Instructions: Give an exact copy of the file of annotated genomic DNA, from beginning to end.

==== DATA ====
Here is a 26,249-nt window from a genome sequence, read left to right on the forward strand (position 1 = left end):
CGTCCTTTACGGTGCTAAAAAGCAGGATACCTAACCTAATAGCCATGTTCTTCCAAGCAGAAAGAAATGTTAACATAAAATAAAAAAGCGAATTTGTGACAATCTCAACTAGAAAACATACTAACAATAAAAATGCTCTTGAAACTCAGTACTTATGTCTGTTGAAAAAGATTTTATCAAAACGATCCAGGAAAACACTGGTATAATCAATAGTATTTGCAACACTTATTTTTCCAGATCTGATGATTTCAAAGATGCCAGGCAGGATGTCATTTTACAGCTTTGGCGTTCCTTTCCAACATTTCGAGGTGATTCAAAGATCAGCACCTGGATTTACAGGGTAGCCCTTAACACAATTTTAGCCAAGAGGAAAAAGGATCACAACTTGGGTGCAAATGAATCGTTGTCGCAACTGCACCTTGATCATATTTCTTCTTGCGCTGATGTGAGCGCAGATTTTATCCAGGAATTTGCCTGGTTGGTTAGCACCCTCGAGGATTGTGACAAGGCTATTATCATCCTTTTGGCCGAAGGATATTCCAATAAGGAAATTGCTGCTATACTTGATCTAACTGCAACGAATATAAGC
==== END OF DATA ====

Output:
Here is a 26,249-nt window from a genome sequence, read left to right on the forward strand (position 1 = left end):
CGTCCTTTACGGTGCTAAAAAGCAGGATACCTAACCTAATAGCCATGTTCTTCCAAGCAGAAAGAAATGTTAACATAAAATAAAAAAGCGAATTTGTGACAATCTCAACTAGAAAACATACTAACAATAAAAATGCTCTTGAAACTCAGTACTTATGTCTGTTGAAAAAGATTTTATCAAAACGATCCAGGAAAACACTGGTATAATCAATAGTATTTGCAACACTTATTTTTCCAGATCTGATGATTTCAAAGATGCCAGGCAGGATGTCATTTTACAGCTTTGGCGTTCCTTTCCAACATTTCGAGGTGATTCAAAGATCAGCACCTGGATTTACAGGGTAGCCCTTAACACAATTTTAGCCAAGAGGAAAAAGGATCACAACTTGGGTGCAAATGAATCGTTGTCGCAACTGCACCTTGATCATATTTCTTCTTGCGCTGATGTGAGCGCAGATTTTATCCAGGAATTTGCCTGGTTGGTTAGCACCCTCGAGGATTGTGACAAGGCTATTATCATCCTTTTGGCCGAAGGATATTCCAATAAGGAAATTGCTGCTATACTTGATCTAACTGCAACGAATATAAGC